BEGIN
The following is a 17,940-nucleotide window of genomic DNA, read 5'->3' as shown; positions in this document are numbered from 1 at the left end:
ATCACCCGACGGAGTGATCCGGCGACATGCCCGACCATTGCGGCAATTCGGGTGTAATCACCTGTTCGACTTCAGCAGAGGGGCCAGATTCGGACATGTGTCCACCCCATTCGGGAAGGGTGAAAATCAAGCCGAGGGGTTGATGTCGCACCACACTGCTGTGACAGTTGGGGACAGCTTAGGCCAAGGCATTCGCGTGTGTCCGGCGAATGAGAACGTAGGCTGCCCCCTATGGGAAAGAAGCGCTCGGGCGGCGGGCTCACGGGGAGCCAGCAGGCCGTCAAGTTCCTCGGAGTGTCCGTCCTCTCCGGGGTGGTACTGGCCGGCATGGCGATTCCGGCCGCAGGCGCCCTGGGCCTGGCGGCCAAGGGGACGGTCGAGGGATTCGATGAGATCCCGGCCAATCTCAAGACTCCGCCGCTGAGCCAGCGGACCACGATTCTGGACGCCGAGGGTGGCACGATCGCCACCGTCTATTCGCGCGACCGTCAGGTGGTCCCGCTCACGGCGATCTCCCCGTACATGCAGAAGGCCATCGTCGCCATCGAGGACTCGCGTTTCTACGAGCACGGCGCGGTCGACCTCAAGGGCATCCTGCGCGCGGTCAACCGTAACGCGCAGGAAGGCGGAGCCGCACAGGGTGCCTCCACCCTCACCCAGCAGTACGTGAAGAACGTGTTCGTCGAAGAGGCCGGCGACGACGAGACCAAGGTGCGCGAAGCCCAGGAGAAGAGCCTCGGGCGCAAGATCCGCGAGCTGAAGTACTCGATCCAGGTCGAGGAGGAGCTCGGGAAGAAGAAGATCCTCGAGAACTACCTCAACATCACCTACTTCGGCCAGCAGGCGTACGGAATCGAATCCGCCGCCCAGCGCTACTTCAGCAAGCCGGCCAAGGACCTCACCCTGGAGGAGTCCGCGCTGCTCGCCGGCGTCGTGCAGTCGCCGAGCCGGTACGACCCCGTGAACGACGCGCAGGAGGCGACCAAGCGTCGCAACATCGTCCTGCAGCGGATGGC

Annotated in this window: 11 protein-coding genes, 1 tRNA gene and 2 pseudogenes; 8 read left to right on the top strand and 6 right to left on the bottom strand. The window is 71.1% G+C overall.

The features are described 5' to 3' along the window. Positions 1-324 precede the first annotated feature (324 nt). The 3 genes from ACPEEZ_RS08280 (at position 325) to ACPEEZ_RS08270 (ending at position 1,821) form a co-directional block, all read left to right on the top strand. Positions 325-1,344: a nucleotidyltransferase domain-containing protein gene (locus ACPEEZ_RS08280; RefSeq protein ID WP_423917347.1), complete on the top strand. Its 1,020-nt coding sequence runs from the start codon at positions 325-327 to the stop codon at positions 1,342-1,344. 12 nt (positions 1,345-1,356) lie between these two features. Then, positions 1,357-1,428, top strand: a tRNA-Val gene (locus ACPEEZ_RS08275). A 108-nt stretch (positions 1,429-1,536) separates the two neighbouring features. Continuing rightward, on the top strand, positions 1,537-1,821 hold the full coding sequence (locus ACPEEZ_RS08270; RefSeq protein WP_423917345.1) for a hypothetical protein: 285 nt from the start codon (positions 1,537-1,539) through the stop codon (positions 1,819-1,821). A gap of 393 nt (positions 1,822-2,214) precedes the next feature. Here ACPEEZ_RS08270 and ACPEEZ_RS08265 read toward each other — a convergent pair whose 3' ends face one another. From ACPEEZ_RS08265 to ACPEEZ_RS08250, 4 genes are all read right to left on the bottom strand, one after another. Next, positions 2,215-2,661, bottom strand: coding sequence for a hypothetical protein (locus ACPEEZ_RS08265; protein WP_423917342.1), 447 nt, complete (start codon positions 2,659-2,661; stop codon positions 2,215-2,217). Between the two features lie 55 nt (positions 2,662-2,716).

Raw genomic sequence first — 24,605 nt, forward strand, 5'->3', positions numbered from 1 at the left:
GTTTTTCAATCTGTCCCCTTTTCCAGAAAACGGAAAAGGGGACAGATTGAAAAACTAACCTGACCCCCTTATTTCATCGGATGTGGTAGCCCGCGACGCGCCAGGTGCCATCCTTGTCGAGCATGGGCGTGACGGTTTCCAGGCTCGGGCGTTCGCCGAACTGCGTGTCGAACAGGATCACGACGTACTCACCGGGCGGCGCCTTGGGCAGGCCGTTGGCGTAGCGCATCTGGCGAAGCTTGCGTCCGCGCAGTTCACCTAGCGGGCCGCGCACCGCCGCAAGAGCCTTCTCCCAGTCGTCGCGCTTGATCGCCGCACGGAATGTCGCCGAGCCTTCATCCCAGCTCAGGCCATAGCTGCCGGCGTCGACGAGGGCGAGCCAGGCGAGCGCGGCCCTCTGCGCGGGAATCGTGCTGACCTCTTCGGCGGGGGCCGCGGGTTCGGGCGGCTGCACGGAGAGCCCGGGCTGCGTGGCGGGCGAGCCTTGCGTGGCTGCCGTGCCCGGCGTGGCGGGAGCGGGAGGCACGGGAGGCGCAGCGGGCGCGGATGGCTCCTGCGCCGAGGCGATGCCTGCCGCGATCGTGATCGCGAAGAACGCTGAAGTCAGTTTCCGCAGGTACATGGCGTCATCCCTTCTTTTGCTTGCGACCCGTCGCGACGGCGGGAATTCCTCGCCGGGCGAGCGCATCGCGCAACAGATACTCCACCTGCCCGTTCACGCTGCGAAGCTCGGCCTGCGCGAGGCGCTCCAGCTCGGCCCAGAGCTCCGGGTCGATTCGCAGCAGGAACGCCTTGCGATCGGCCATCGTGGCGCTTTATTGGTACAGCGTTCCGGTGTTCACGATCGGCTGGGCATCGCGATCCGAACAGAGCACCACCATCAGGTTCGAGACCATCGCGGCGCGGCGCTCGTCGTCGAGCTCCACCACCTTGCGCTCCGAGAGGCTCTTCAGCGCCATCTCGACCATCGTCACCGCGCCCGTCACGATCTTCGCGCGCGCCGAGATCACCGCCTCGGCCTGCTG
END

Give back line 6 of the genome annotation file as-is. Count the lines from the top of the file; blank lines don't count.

GTTTTTCAATCTGTCCCCTTTTCCAGAAAACGGAAAAGGGGACAGATTGAAAAACTAACCTGACCCCCTTATTTCATCGGATGTGGTAGCCCGCGACGCGCCAGGTGCCATCCTTGTCGAGCATGGGCGTGACGGTTTCCAGGCTCGGGCGTTCGCCGAACTGCGTGTCGAACAGGATCACGACGTACTCACCGGGCGGCGCCTTGGGCAGGCCGTTGGCGTAGCGCATCTGGCGAAGCTTGCGTCCGCGCAGTTCACCTAGCGGGCCGCGCACCGCCGCAAGAGCCTTCTCCCAGTCGTCGCGCTTGATCGCCGCACGGAATGTCGCCGAGCCTTCATCCCAGCTCAGGCCATAGCTGCCGGCGTCGACGAGGGCGAGCCAGGCGAGCGCGGCCCTCTGCGCGGGAATCGTGCTGACCTCTTCGGCGGGGGCCGCGGGTTCGGGCGGCTGCACGGAGAGCCCGGGCTGCGTGGCGGGCGAGCCTTGCGTGGCTGCCGTGCCCGGCGTGGCGGGAGCGGGAGGCACGGGAGGCGCAGCGGGCGCGGATGGCTCCTGCGCCGAGGCGATGCCTGCCGCGATCGTGATCGCGAAGAACGCTGAAGTCAGTTTCCGCAGGTACATGGCGTCATCCCTTCTTTTGCTTGCGACCCGTCGCGACGGCGGGAATTCCTCGCCGGGCGAGCGCATCGCGCAACAGATACTCCACCTGCCCGTTCACGCTGCGAAGCTCGGCCTGCGCGAGGCGCTCCAGCTCGGCCCAGAGCTCCGGGTCGATTCGCAGCAGGAACGCCTTGCGATCGGCCATCGTGGCGCTTTATTGGTACAGCGTTCCGGTGTTCACGATCGGCTGGGCATCGCGATCCGAACAGAGCACCACCATCAGGTTCGAGACCATCGCGGCGCGGCGCTCGTCGTCGAGCTCCACCACCTTGCGCTCCGAGAGGCTCTTCAGCGCCATCTCGACCATCGTCACCGCGCCCGTCACGATCTTCGCGCGCGCCGAGATCACCGCCTCGGCCTGCTG